- By Joshua Keating
Joshua Keating is associate editor at Foreign Policy and the editor of the Passport blog. He has worked as a researcher, editorial assistant, and deputy Web editor since joining the FP staff in 2007. In addition to being featured in Foreign Policy, his writing has been published by the Washington Post, Newsweek International, Radio Prague, the Center for Defense Information, and Romania's Adevarul newspaper. He has appeared as a commentator on CNN International, C-Span, ABC News, Al Jazeera, NPR, BBC radio, and others. A native of Brooklyn, New York, he studied comparative politics at Oberlin College.
Not sure if Florida Representatives Ileana Ros-Lehtinen and Connie Mack’s proposal to add Venezuela to the list of countries whose travelers will require extra scrutiny to enter the United States will go anywhere, but I was interested to see the FARC-al Qaeda alliance meme (I’ve been recently informed that the proper term is "El Qaeda") being used in Congress:
For her part, Rep. Ros-Lehtinen cited DEA reports that demonstrate a Venezuelan connection in a new alliance formed between the FARC and al Qaeda, in which the oil producing nation plays the part of a “massive airport for the use of the traffickers.”
“It is no surprise that Hugo Chávez allows Venezuela to serve as a massive airport for the use of traffickers. In fact the DEA has said that all the planes captured in West Africa left from Venezuela,” Ros-Lehtinen said.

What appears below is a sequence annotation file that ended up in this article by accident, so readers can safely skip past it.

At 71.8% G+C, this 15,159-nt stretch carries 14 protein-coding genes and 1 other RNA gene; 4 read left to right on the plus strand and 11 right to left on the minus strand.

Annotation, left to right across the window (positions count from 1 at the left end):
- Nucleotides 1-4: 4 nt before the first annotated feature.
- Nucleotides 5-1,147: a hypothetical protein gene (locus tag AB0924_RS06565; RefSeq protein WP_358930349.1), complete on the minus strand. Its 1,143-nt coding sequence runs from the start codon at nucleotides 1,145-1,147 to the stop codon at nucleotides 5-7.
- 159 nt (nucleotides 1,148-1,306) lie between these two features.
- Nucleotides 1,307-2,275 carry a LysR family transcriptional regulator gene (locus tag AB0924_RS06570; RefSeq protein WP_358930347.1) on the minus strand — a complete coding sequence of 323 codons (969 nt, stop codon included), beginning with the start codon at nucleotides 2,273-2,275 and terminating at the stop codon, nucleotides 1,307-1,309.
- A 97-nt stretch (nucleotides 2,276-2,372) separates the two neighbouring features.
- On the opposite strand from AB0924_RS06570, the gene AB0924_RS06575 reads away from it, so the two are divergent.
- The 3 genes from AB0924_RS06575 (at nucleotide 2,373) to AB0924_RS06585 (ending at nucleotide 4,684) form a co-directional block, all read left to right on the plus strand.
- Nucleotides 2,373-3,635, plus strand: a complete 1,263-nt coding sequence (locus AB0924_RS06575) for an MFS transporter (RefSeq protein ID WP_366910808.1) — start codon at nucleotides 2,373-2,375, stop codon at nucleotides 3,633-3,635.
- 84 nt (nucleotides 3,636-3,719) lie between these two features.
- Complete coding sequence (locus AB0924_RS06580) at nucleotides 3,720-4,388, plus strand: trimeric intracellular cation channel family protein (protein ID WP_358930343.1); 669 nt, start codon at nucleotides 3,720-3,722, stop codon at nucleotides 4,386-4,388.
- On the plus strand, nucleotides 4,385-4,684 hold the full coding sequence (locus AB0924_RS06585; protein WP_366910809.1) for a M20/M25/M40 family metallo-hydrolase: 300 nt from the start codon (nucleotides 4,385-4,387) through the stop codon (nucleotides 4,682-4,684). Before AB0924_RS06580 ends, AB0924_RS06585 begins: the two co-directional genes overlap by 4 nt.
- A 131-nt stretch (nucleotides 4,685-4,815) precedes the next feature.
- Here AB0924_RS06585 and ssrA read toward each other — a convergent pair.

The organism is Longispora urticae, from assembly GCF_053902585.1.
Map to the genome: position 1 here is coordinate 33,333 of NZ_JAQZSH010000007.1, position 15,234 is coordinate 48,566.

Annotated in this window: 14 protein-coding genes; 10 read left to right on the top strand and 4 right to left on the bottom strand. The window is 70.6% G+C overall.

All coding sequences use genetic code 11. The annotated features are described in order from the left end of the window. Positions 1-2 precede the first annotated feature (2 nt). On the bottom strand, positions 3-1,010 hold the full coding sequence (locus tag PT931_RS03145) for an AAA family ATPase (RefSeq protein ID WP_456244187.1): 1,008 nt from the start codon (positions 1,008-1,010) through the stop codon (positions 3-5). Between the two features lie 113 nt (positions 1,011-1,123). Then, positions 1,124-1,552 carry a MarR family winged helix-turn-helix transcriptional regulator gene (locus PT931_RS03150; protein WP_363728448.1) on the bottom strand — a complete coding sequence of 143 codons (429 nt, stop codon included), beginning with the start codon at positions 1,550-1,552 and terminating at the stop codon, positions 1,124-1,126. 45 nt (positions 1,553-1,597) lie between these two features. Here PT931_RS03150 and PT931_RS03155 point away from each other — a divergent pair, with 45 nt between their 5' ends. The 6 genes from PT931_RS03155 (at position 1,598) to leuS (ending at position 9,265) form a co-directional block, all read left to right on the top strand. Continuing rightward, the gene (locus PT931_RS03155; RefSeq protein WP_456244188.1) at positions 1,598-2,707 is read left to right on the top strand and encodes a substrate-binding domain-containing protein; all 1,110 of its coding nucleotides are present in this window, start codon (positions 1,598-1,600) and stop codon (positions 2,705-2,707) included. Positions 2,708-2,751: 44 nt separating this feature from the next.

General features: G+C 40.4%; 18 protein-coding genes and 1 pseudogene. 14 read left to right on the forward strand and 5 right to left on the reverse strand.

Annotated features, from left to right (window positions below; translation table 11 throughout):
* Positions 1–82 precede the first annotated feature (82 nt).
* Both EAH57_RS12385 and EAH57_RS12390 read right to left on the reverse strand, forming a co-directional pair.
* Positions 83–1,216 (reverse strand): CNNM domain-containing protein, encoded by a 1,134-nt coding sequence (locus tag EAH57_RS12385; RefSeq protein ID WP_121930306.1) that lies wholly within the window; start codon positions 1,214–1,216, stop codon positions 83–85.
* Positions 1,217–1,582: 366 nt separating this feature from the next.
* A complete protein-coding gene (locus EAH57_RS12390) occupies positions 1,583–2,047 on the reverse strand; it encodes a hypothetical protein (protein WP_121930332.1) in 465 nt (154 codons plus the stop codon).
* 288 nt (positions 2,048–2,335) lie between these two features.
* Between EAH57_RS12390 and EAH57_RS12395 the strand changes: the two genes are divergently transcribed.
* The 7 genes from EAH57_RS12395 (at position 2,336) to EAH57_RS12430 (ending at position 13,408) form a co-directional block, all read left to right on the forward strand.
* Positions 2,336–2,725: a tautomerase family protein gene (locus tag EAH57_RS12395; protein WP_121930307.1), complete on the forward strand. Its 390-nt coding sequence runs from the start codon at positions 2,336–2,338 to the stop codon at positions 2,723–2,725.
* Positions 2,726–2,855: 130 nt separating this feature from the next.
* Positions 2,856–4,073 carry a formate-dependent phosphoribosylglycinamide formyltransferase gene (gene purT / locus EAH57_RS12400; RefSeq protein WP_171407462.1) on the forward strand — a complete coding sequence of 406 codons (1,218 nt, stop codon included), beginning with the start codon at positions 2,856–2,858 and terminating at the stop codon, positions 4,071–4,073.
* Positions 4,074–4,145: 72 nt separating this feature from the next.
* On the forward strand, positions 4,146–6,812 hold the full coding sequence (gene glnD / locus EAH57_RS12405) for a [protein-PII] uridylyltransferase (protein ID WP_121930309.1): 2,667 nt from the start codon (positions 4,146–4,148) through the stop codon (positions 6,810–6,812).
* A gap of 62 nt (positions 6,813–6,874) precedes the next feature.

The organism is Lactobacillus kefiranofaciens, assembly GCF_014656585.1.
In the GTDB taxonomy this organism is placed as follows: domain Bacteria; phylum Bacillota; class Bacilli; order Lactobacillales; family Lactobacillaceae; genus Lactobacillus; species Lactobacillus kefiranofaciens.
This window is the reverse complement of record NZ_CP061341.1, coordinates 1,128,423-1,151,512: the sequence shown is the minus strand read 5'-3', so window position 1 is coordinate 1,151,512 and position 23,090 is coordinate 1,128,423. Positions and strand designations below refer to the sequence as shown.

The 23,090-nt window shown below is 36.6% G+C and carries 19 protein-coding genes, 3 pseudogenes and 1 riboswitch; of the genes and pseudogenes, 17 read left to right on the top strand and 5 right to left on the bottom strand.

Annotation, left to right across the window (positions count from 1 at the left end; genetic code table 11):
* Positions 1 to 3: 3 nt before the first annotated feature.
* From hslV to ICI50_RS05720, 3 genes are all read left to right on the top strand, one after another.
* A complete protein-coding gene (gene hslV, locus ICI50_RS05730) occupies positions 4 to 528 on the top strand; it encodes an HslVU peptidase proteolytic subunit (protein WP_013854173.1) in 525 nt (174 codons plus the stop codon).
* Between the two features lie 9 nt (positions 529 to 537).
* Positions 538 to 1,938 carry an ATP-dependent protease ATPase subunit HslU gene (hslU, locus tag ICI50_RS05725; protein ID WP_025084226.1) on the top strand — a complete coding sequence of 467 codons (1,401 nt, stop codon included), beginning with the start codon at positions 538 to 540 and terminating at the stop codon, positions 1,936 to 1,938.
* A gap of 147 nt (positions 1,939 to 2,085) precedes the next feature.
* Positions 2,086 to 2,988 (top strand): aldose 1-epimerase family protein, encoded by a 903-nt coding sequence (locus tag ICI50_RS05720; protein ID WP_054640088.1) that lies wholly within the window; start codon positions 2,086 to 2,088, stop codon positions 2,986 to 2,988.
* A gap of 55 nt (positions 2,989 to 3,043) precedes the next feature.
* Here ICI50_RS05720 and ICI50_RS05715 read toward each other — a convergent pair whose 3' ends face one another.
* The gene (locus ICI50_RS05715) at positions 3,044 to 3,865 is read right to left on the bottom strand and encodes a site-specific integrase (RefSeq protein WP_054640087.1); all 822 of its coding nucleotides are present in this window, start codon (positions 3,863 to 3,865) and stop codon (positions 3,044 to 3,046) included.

She explained that the recent arrest of three African agents of al Qaeda after a drug smuggling operation showed a new panorama of cooperation between Islamic extremist groups and those of South American narco-guerrillas.
“Groups like the FARC are finding new ways to sell drugs in Europe by means of al Qaeda in Africa. And al Qaeda is more than willing to use the drug trade to help finance its extremist agenda,” Ros-Lehtinen said.
As I wrote earlier this week, the arrest of the three Africans, whose relationship to al Qaeda is still somewhat unclear, did not show a "new panorama" of anything. The men were arrested for making a deal with a DEA agent who was posing as a representative of FARC. Unless there’s some unreported evidence, it’s far from clear the al Qaeda and FARC are actually in cahoots.
Again, I’m not saying that the potential for such a partnership isn’t there, but I wish that lawmakers would stop viewing this arrest as proof of a grand trans-Atlantic axis of evil.